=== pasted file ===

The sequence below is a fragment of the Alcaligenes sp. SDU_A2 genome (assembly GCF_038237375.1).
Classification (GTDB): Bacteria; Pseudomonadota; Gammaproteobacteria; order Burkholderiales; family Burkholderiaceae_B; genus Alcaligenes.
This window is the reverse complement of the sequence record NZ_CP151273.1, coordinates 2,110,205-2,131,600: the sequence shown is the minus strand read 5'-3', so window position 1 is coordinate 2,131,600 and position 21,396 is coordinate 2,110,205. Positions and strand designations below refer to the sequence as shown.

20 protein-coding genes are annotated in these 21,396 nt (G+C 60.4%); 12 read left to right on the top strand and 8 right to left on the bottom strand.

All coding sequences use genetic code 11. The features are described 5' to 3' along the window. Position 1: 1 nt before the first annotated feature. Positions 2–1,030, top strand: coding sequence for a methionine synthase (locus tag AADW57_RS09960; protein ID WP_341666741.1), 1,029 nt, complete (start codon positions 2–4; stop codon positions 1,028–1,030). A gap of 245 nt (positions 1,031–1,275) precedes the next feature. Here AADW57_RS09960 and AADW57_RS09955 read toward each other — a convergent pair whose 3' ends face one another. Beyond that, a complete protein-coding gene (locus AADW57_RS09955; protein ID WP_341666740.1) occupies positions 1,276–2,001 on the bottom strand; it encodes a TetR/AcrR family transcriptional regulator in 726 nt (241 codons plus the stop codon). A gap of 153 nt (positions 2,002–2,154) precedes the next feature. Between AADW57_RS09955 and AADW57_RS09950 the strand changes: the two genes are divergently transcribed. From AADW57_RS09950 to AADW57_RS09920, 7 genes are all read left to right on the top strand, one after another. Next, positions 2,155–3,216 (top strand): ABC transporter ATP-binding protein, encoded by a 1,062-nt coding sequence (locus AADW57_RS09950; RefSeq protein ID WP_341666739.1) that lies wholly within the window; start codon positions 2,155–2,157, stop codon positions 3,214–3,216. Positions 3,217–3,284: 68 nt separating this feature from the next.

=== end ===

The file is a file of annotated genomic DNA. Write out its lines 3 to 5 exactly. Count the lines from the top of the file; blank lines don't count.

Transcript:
This window is the reverse complement of the sequence record NZ_CP151273.1, coordinates 2,110,205-2,131,600: the sequence shown is the minus strand read 5'-3', so window position 1 is coordinate 2,131,600 and position 21,396 is coordinate 2,110,205. Positions and strand designations below refer to the sequence as shown.

20 protein-coding genes are annotated in these 21,396 nt (G+C 60.4%); 12 read left to right on the top strand and 8 right to left on the bottom strand.

All coding sequences use genetic code 11. The features are described 5' to 3' along the window. Position 1: 1 nt before the first annotated feature. Positions 2–1,030, top strand: coding sequence for a methionine synthase (locus tag AADW57_RS09960; protein ID WP_341666741.1), 1,029 nt, complete (start codon positions 2–4; stop codon positions 1,028–1,030). A gap of 245 nt (positions 1,031–1,275) precedes the next feature. Here AADW57_RS09960 and AADW57_RS09955 read toward each other — a convergent pair whose 3' ends face one another. Beyond that, a complete protein-coding gene (locus AADW57_RS09955; protein ID WP_341666740.1) occupies positions 1,276–2,001 on the bottom strand; it encodes a TetR/AcrR family transcriptional regulator in 726 nt (241 codons plus the stop codon). A gap of 153 nt (positions 2,002–2,154) precedes the next feature. Between AADW57_RS09955 and AADW57_RS09950 the strand changes: the two genes are divergently transcribed. From AADW57_RS09950 to AADW57_RS09920, 7 genes are all read left to right on the top strand, one after another. Next, positions 2,155–3,216 (top strand): ABC transporter ATP-binding protein, encoded by a 1,062-nt coding sequence (locus AADW57_RS09950; RefSeq protein ID WP_341666739.1) that lies wholly within the window; start codon positions 2,155–2,157, stop codon positions 3,214–3,216. Positions 3,217–3,284: 68 nt separating this feature from the next.